Twilight is the time before the sun sets, as the sky goes darker every hour. The order of twilight is reversed when it rises at the start of the day, growing from dark to bright. The lower the sun sits on the horizon, the dimmer the twilight, it is only when the sun reaches 18° below the horizon that night time begins. There are 3 distinct phases of twilight:

During nautical twilight, sailors guided by stars can take reliable readings in the sky, and can discern the horizon for reference.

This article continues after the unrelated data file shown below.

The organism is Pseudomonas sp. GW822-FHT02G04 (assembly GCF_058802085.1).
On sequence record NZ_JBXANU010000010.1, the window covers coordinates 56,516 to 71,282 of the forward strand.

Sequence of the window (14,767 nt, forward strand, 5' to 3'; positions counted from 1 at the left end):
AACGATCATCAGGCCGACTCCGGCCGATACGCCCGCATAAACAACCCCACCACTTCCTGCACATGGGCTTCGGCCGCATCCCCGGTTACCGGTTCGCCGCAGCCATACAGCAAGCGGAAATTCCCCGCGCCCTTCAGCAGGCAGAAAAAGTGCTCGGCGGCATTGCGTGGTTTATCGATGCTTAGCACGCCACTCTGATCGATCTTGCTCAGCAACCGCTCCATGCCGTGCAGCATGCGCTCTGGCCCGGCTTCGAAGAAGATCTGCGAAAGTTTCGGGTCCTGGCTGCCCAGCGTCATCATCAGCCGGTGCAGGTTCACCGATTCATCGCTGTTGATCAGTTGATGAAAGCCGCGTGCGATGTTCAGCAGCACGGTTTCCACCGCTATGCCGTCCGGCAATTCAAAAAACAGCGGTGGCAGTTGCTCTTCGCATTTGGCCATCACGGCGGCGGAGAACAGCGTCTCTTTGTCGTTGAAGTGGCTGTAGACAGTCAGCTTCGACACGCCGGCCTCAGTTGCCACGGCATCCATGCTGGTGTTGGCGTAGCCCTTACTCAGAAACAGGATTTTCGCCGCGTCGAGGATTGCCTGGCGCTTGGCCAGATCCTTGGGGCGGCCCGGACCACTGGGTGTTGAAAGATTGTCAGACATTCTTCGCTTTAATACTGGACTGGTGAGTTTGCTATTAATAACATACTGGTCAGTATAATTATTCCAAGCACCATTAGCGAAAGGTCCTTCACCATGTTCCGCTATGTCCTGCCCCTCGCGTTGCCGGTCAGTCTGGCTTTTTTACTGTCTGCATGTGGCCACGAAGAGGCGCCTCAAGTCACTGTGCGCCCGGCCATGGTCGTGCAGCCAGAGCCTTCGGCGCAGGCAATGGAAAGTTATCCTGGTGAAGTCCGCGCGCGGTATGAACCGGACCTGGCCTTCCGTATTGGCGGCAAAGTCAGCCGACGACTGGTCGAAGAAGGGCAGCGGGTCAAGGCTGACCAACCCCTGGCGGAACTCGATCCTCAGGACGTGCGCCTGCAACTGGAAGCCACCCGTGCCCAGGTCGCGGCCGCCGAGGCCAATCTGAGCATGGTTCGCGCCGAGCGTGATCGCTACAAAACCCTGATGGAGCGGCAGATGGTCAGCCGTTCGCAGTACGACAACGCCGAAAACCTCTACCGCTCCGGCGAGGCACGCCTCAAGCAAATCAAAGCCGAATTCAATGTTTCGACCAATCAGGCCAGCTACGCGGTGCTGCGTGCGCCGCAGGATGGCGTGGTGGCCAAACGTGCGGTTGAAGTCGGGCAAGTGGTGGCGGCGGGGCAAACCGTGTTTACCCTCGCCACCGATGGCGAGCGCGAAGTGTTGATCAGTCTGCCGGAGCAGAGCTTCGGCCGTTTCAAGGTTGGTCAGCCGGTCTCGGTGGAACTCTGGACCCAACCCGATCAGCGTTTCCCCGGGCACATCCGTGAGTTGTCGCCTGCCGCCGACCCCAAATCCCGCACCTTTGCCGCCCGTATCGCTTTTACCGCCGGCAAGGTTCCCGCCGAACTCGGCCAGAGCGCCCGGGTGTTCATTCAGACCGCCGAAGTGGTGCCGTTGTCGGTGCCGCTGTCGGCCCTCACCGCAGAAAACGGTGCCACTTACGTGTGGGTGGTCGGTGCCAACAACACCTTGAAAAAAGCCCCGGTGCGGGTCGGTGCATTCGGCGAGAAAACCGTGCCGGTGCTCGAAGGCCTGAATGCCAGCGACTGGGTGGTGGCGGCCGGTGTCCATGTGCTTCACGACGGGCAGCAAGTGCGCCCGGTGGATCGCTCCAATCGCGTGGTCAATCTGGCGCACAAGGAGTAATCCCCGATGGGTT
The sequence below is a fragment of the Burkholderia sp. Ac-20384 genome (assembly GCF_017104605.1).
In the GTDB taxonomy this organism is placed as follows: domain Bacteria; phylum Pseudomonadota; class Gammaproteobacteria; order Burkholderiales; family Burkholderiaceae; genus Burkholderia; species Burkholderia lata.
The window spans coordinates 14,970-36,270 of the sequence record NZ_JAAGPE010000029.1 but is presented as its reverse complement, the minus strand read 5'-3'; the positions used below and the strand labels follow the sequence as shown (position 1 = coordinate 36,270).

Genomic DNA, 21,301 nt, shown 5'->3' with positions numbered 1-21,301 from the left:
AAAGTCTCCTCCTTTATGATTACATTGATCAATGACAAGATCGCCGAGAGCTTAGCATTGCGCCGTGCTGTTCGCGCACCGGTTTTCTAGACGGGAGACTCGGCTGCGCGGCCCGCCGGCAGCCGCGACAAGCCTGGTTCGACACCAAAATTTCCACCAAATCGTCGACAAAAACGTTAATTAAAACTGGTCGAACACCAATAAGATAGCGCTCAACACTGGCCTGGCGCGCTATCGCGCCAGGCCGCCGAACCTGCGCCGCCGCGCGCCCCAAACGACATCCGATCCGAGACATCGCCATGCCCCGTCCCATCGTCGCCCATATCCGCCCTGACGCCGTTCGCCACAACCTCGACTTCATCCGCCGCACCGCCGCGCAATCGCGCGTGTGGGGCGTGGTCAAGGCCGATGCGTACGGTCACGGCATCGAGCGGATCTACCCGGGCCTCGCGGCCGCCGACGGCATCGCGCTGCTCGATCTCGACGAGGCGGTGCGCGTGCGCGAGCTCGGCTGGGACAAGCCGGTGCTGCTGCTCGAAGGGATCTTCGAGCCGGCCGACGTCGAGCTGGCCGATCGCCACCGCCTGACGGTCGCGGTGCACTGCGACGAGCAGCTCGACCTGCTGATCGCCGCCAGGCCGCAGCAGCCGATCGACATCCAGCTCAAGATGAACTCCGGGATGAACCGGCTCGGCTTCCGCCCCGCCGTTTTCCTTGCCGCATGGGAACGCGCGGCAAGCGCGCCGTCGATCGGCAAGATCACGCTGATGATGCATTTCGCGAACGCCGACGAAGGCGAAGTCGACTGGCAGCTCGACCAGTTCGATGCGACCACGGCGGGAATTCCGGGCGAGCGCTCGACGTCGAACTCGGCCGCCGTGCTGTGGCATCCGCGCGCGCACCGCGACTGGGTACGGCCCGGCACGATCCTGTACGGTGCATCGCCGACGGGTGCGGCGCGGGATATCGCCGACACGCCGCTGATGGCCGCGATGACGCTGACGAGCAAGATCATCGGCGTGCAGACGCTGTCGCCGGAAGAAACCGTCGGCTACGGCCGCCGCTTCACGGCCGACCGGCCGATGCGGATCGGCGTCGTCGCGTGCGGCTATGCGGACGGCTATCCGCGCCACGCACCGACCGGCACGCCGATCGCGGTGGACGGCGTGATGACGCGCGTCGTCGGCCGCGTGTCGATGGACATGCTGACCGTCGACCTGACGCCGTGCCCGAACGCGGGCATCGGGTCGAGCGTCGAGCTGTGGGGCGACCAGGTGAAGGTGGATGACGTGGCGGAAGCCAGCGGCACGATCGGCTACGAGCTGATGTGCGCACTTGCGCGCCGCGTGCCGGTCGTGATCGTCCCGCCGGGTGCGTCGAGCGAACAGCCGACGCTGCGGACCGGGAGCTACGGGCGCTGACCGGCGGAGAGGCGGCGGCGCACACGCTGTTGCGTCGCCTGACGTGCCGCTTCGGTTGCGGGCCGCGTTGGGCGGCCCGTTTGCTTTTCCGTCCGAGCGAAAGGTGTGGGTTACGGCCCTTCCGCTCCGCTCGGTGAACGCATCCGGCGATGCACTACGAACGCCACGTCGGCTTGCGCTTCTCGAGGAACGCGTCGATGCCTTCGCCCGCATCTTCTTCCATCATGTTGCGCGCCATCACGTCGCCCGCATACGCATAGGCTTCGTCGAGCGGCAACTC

If sailing at latitudes greater than 48°34' North or South, on dates near and around the summer solstice (June 21st in Northern Hemisphere or December 21st in Southern Hemisphere), twilight persists from sunrise to sunset. During that time of the year complete darkness does not occur because the sun doesn't sink more than 18 below the horizon.

When at either Poles, around winter solstice, the solar declination changes slowly and results in several weeks of complete darkness. The further you get from the Poles, the more twilight you'll experience on the same dates.